Jun. 9 2:58 PM EDT
You are here
Home » United States government » Report: NSA contract worker is surveillance source

WASHINGTON (AP) — The Guardian newspaper in London says a 29-year-old American who works as a contractor at the National Security Agency is its source of leaks about the U.S. government's surveillance programs.

The newspaper says it was revealing Edward Snowden's identify at his own request.

Snowden is quoted as saying "I have no intention of hiding who I am because I know I have done nothing wrong."

The Guardian says Snowden is now in Hong Kong and that he views his best hope for the future as the possibility of asylum, perhaps in Iceland.

LBN: http://www.democraticunderground.com/1014504440


Sunday 9 June 2013 14.27 EDT

NSA whistleblower Edward Snowden: 'I do not expect to see home again'
Source for the Guardian's NSA files on why he carried out the biggest intelligence leak in a generation – and what comes next
Ewen MacAskill

Edward Snowden was interviewed over several days in Hong Kong by Glenn Greenwald and Ewen MacAskill.

Q: Why did you decide to become a whistleblower?

A: "The NSA has built an infrastructure that allows it to intercept almost everything. With this capability, the vast majority of human communications are automatically ingested without targeting. If I wanted to see your emails or your wife's phone, all I have to do is use intercepts. I can get your emails, passwords, phone records, credit cards.

"I don't want to live in a society that does these sort of things … I do not want to live in a world where everything I do and say is recorded. That is not something I am willing to support or live under."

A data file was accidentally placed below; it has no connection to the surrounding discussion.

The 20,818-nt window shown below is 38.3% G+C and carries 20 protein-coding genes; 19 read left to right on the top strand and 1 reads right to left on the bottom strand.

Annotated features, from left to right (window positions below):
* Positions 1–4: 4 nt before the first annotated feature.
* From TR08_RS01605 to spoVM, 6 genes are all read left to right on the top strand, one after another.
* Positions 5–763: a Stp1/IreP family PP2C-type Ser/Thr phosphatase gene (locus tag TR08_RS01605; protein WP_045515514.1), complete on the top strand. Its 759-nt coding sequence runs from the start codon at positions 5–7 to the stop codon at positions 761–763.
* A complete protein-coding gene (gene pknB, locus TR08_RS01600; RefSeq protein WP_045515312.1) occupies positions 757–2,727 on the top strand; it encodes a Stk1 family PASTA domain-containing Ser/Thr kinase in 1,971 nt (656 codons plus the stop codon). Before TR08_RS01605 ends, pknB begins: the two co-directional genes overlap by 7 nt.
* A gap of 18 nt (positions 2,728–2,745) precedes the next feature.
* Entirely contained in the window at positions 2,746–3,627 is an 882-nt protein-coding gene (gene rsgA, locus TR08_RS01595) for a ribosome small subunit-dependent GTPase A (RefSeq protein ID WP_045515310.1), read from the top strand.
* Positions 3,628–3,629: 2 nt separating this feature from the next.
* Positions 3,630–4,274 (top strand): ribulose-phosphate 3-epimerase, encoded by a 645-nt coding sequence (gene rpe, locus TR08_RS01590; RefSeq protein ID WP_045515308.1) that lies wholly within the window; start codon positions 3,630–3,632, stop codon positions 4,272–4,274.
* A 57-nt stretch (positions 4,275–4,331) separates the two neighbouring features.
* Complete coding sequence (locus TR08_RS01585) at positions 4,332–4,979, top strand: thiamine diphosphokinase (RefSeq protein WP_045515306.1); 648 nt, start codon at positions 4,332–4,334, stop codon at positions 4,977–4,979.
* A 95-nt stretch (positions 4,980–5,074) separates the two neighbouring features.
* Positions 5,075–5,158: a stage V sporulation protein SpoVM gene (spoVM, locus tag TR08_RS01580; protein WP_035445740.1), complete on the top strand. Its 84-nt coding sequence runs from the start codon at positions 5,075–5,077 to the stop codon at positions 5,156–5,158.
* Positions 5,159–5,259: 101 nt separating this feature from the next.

NSA Whistleblower William Binney: "FBI came in and pointed a gun at me" (2007)

22nd August 2012 NYT Op Docs
The filmmaker Laura Poitras profiles William Binney, a 32-year veteran of the National Security Agency who helped design a top-secret program he says is broadly collecting Americans' personal data.

This video is part of a series by independent filmmakers who have received grants from the BRITDOC Foundation and the Sundance Institute.

Boundless Informant: The NSA's Secret Tool to Track Global Surveillance Data

Source: The Guardian

Boundless Informant: the NSA's secret tool to track global surveillance data

Revealed: The NSA's powerful tool for cataloging data – including figures on US collection

Glenn Greenwald and Ewen MacAskill
guardian.co.uk, Saturday 8 June 2013 15.10 EDT

The National Security Agency has developed a powerful tool for recording and analysing where its intelligence comes from, raising questions about its repeated assurances to Congress that it cannot keep track of all the surveillance it performs on American communications.

The Guardian has acquired top-secret documents about the NSA datamining tool, called Boundless Informant, that details and even maps by country the voluminous amount of information it collects from computer and telephone networks.

The focus of the internal NSA tool is on counting and categorizing the records of communications, known as metadata, rather than the content of an email or instant message.